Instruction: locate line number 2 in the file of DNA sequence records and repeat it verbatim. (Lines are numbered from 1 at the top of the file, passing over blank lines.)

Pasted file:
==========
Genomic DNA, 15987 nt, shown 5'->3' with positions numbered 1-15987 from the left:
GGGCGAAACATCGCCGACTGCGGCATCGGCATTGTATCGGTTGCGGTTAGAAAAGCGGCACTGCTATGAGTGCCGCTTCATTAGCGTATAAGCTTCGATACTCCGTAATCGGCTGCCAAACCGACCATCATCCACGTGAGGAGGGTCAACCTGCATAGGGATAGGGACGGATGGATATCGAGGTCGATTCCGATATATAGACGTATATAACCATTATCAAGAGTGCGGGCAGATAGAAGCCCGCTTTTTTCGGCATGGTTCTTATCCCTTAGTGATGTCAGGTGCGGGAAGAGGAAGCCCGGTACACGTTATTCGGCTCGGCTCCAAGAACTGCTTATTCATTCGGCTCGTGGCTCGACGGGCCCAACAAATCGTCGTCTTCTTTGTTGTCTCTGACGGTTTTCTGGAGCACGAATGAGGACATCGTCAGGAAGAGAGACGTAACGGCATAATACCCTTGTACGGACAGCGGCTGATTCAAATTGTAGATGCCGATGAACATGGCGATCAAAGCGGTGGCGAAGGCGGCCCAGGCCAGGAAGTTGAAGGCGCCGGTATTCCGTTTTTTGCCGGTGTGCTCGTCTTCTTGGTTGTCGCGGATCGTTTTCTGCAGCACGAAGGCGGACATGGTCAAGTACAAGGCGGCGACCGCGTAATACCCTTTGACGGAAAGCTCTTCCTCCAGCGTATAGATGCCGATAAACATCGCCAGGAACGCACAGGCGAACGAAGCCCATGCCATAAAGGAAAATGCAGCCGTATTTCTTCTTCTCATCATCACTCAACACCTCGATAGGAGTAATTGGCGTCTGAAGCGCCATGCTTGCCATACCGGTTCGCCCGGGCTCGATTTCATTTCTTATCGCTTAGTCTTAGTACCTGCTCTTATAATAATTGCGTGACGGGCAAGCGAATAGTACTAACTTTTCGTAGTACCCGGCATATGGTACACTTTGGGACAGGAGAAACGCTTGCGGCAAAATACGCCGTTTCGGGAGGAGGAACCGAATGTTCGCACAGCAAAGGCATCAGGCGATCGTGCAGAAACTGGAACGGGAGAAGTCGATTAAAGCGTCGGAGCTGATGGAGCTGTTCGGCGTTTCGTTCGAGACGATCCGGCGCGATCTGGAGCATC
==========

GGGCGAAACATCGCCGACTGCGGCATCGGCATTGTATCGGTTGCGGTTAGAAAAGCGGCACTGCTATGAGTGCCGCTTCATTAGCGTATAAGCTTCGATACTCCGTAATCGGCTGCCAAACCGACCATCATCCACGTGAGGAGGGTCAACCTGCATAGGGATAGGGACGGATGGATATCGAGGTCGATTCCGATATATAGACGTATATAACCATTATCAAGAGTGCGGGCAGATAGAAGCCCGCTTTTTTCGGCATGGTTCTTATCCCTTAGTGATGTCAGGTGCGGGAAGAGGAAGCCCGGTACACGTTATTCGGCTCGGCTCCAAGAACTGCTTATTCATTCGGCTCGTGGCTCGACGGGCCCAACAAATCGTCGTCTTCTTTGTTGTCTCTGACGGTTTTCTGGAGCACGAATGAGGACATCGTCAGGAAGAGAGACGTAACGGCATAATACCCTTGTACGGACAGCGGCTGATTCAAATTGTAGATGCCGATGAACATGGCGATCAAAGCGGTGGCGAAGGCGGCCCAGGCCAGGAAGTTGAAGGCGCCGGTATTCCGTTTTTTGCCGGTGTGCTCGTCTTCTTGGTTGTCGCGGATCGTTTTCTGCAGCACGAAGGCGGACATGGTCAAGTACAAGGCGGCGACCGCGTAATACCCTTTGACGGAAAGCTCTTCCTCCAGCGTATAGATGCCGATAAACATCGCCAGGAACGCACAGGCGAACGAAGCCCATGCCATAAAGGAAAATGCAGCCGTATTTCTTCTTCTCATCATCACTCAACACCTCGATAGGAGTAATTGGCGTCTGAAGCGCCATGCTTGCCATACCGGTTCGCCCGGGCTCGATTTCATTTCTTATCGCTTAGTCTTAGTACCTGCTCTTATAATAATTGCGTGACGGGCAAGCGAATAGTACTAACTTTTCGTAGTACCCGGCATATGGTACACTTTGGGACAGGAGAAACGCTTGCGGCAAAATACGCCGTTTCGGGAGGAGGAACCGAATGTTCGCACAGCAAAGGCATCAGGCGATCGTGCAGAAACTGGAACGGGAGAAGTCGATTAAAGCGTCGGAGCTGATGGAGCTGTTCGGCGTTTCGTTCGAGACGATCCGGCGCGATCTGGAGCATC